Finished PC Build

How to build a PC:

Building a PC can be a useful and rewarding undertaking for a number of reasons: First and foremost, you have complete discretion over what components you want to buy and what amount you’re willing to spend. You can craft a PC that suits your specific needs, allowing you to pay the least amount while getting a computer that’s tailored to your preferences.

The only alternative is allowing a computer shop to custom-build your PC, and this will result in markups ranging from $100 to upwards of $1000, depending on the build and the shop’s pricing. Secondly, assembling your own computer provides you with a deeper understanding of how the computer works and how the specific parts interact. It equips you with a useful knowledge base that you wouldn’t otherwise have. You’ll be able to troubleshoot hardware issues more effectively, and you’ll be able to upgrade components on your own as the need arises, saving even more money in the long run.

If you’ve ever wondered how to build a PC, you’ll find this guide to be very useful. It covers how to build a PC step by step, from start to finish, and will help you pick the right components for your specific needs. Regardless of whether you’re building your PC for gaming or office work, or just want to learn the basics of computer hardware, you’ll find everything you need here.

Table of Contents

Part 1: Parts Overview


The Motherboard is the heart of the computer, so to speak. Everything connects to the motherboard in some way, shape, or form. When you plug in a mouse or an ethernet cable, you plug it into the motherboard. Graphics cards, RAM, the CPU, and storage drives all connect to the Motherboard. The most important factors to consider when choosing a motherboard are compatibility with other parts, most notably with your CPU.

An ASRock B560M-HDV motherboard with components installed

Central Processing Unit (CPU):

The CPU, also frequently called the processor, is one of the most important components of a computer. Without it your computer is useless. Almost all processes on a computer are performed by the CPU; it even generates the image on your screen if you don’t have a graphics card (assuming your CPU has integrated graphics).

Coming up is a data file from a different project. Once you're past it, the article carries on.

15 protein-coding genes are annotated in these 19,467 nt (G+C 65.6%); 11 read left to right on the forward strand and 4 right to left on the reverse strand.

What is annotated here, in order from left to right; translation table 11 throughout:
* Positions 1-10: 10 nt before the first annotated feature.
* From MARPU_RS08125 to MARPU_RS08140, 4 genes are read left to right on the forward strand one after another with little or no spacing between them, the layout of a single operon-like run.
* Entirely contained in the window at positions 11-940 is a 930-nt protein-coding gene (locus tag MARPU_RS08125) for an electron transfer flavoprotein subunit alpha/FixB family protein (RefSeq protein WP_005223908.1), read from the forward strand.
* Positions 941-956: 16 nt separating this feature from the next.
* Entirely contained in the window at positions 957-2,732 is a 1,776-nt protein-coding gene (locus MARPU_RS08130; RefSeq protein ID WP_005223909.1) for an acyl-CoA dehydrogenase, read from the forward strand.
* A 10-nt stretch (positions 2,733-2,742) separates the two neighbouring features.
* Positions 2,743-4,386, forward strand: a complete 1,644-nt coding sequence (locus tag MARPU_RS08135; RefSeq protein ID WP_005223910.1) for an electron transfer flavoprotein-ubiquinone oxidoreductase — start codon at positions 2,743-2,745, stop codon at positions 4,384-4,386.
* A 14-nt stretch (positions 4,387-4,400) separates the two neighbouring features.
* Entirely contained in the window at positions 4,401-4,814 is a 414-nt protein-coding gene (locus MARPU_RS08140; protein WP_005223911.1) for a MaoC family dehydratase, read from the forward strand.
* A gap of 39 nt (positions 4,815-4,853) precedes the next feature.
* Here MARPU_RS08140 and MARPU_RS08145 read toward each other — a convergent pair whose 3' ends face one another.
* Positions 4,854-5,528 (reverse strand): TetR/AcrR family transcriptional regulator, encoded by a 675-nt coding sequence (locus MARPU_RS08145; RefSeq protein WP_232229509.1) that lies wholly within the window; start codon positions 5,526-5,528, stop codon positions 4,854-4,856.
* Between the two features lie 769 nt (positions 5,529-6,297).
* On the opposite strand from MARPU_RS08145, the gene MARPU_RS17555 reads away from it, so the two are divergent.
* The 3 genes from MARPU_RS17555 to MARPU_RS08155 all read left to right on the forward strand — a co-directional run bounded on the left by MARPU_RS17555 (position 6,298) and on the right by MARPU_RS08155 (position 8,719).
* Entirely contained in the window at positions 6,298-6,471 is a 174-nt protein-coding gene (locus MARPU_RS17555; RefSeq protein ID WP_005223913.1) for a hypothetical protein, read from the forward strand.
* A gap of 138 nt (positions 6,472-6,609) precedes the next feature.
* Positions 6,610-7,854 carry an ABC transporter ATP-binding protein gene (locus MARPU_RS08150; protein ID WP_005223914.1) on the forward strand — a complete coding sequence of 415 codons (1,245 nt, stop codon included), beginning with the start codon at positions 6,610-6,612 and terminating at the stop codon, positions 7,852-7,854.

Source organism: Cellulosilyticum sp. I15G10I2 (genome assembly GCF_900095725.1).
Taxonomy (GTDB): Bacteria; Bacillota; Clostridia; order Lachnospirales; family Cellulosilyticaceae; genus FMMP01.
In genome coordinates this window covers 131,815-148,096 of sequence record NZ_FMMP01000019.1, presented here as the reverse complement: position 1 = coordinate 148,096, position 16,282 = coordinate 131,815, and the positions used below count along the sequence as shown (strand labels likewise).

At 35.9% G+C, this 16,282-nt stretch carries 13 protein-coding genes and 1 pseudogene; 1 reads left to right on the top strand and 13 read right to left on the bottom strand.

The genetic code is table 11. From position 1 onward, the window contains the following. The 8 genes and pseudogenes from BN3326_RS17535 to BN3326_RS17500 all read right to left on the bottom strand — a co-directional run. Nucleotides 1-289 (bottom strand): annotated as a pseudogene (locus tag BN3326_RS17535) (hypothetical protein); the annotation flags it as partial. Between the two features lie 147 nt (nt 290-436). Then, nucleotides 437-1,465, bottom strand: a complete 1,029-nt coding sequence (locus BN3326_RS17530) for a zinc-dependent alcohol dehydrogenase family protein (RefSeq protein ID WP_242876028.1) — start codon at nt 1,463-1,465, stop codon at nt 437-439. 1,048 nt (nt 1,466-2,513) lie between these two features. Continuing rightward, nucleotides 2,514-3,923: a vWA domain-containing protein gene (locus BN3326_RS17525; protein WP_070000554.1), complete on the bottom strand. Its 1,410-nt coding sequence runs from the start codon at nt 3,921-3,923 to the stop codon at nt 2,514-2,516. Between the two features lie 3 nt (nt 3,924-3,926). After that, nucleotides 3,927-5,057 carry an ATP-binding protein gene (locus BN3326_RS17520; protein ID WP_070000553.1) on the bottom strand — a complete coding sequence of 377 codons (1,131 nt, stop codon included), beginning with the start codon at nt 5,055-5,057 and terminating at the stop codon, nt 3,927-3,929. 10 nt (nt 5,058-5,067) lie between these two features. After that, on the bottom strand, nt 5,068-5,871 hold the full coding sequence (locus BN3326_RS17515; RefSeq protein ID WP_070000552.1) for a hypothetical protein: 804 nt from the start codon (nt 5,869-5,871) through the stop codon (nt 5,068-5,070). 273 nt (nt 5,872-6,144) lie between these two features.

It is monumentally important to pick a CPU that will be able to handle the workload you demand of it. Shown below is what the front and back of a typical CPU looks like.

CPU Cooling System:

The cooler keeps your CPU’s temperature in a safe range. Many processors come with a base-level cooling system which will suffice for many builds. If you have a high-powered processor with high clockspeeds, however, you may want to invest in a higher-quality CPU cooler. Thermal paste applied between the cooler and CPU helps the cooler remove heat from the CPU and keep it from overheating.

Shown above, an Intel stock cooler

Graphics Card:

The graphics card, often also called the GPU (Graphics Processing Unit) or video card, generates the images you see on your screen. Typically, graphics cards are only needed by people building a PC with the intent to run games or graphical design software, although some people use lower-end graphics cards in conjunction with CPUs that don’t have built-in (integrated) graphics. A better graphics card usually translates to higher framerates when running games.